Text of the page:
6. Make Time For Things That Energize You
If you are feeling burned out, step back and evaluate your life. How much of the time are you spending doing things that drain you and how often are you doing things that energize you?
If your answer to this question is that you’re doing little that energizes you, you may have just found the solution to overcoming burnout.
Make a List of Things You Love to Do
Instead of thinking of all the things you have to do or the things you should do, clear your mind for 10 or 15 minutes and just make a list of things you love to do. What excites you, makes you feel alive, refreshes you, and recharges your batteries?
Maybe it’s gardening, having lunch with a friend, going to garage sales, painting, scrapbooking, swimming, writing, or browsing books at a bookstore. Whatever comes to your mind as something you love to do, write it down.
Be Intentional About Scheduling In Time for Things You Love
Take your list and schedule in at least one or two things every week that you love to do. Not only does this give you something to look forward to every week, but it prevents you from becoming too worn down. If every few days — or at least once a week — you’re doing something that recharges you, you’re going to be less apt to ever feel completely burnt out because you’re regularly replenishing your energy stores.
When I did this exercise, it was so helpful for me. I realized that, while I love spending time with other people, I’m most refreshed with quiet. Going and doing and being with people exhausts me after awhile.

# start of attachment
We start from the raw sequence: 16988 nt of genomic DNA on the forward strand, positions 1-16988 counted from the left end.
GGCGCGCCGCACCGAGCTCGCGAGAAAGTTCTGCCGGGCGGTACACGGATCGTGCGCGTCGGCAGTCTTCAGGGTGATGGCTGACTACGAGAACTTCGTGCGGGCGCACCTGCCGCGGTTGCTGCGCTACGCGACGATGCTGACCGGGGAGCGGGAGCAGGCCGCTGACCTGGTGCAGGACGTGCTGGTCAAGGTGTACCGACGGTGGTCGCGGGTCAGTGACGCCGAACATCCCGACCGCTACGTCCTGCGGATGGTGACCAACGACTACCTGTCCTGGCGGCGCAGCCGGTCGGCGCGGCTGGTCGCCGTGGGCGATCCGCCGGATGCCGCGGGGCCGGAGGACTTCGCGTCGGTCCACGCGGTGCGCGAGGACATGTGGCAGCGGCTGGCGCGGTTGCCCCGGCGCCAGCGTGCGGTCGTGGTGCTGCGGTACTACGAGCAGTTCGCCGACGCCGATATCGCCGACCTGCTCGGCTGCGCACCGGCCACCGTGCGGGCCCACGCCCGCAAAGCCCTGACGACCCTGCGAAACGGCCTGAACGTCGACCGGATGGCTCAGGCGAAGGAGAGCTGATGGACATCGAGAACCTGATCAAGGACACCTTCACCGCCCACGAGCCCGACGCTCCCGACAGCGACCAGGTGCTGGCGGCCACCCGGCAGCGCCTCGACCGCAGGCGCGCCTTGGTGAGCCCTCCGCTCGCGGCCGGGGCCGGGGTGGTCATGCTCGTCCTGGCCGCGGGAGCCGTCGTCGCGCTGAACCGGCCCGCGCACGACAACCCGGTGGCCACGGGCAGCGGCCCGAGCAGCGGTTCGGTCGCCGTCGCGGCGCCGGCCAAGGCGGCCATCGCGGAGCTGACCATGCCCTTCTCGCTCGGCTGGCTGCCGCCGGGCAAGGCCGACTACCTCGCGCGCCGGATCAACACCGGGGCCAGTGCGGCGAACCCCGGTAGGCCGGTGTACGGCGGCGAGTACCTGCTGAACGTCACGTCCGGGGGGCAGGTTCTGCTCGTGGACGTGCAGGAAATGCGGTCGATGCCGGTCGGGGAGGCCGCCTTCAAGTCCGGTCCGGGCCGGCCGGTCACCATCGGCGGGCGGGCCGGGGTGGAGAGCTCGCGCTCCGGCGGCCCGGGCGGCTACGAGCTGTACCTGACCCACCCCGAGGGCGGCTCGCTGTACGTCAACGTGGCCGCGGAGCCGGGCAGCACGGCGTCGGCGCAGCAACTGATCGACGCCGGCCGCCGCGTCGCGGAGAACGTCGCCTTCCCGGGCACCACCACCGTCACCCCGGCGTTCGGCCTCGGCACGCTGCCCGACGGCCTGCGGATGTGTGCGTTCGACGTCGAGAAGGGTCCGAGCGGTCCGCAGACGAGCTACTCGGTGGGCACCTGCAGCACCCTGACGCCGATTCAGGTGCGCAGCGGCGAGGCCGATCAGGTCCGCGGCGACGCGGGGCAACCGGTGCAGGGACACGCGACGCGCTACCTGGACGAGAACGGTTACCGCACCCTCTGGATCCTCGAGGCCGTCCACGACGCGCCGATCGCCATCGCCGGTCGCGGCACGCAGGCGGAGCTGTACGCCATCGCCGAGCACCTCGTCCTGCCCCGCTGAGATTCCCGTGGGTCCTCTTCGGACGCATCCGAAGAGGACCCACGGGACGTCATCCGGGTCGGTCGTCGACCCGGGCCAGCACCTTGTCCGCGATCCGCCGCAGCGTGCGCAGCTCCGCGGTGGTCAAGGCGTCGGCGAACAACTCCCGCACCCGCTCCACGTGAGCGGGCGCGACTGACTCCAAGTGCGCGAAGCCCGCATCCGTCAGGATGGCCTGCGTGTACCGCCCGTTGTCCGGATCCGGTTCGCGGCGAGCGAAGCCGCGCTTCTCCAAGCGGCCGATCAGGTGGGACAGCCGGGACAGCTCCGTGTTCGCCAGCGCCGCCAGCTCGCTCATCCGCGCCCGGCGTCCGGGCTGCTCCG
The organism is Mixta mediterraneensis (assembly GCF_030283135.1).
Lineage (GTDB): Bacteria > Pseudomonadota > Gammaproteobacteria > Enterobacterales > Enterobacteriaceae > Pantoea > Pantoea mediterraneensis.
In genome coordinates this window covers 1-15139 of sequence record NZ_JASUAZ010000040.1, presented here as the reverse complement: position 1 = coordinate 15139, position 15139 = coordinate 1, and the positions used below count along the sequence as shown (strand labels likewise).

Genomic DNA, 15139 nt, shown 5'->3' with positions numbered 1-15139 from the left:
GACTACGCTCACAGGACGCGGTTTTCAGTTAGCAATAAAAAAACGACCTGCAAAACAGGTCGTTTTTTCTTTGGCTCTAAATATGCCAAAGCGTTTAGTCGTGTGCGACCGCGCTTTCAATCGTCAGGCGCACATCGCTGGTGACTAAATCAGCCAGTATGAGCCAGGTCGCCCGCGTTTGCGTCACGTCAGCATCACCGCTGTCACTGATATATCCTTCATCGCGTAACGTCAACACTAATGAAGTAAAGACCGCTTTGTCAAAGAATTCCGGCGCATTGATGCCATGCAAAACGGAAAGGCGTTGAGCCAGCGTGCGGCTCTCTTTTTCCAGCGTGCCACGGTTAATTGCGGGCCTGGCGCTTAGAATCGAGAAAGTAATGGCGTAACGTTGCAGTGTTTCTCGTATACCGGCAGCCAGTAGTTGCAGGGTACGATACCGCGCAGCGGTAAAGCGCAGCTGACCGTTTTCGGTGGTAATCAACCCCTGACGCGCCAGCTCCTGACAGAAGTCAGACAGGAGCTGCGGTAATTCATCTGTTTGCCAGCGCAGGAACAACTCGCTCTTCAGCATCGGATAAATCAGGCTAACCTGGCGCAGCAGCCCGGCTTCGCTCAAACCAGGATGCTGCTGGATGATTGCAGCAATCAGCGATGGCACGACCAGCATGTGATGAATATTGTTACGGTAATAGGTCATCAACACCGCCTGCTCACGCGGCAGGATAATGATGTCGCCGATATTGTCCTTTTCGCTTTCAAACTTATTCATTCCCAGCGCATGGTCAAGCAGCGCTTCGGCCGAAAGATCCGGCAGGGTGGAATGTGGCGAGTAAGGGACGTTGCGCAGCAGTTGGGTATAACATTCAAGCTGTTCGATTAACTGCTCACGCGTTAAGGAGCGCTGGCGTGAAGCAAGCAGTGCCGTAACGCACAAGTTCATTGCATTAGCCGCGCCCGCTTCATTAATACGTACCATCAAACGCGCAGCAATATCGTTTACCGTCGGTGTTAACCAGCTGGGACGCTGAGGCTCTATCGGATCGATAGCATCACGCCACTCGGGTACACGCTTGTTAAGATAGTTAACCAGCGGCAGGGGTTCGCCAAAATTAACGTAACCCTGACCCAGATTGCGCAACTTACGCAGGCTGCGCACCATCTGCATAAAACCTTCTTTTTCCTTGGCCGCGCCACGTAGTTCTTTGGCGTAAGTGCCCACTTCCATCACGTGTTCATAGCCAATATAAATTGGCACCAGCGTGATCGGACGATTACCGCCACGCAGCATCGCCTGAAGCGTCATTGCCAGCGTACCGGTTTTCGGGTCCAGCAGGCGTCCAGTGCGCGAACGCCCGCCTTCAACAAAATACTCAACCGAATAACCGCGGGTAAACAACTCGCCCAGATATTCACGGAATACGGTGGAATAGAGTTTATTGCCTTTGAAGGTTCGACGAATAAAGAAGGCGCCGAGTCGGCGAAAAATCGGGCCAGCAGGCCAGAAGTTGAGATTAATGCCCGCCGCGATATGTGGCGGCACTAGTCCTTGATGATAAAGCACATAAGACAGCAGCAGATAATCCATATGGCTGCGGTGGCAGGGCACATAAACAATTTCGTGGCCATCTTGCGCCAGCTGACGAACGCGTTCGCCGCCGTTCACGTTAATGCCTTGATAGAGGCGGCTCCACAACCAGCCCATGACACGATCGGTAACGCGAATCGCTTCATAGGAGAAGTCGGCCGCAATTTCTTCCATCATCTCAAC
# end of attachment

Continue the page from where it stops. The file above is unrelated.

So, in order to recharge my batteries, I need time away — going to a coffeeshop and writing for a few hours, curling up with a good book for an hour, or going grocery shopping by myself.
Because I know this about myself, I intentionally carve out at least an hour or two of quiet each week, if at all possible. The stillness — without people and projects and pressing to-do’s — re-energizes me and makes me much more productive and passionate about life.
What If You Can’t Think of Anything You Love To Do?
When I was deep in the midst of postpartum depression, someone encouraged me to try and do something fun every single day. The problem was, I couldn’t come up with a single thing I wanted to do. Nothing sounded fun, interesting, exciting, or even appealing to me. And that was a warning sign that I needed to get help — and to get it quickly.
If you’re feeling this way, please don’t take it lightly. Like me, you may be suffering from something more than just physical exhaustion or fatigue.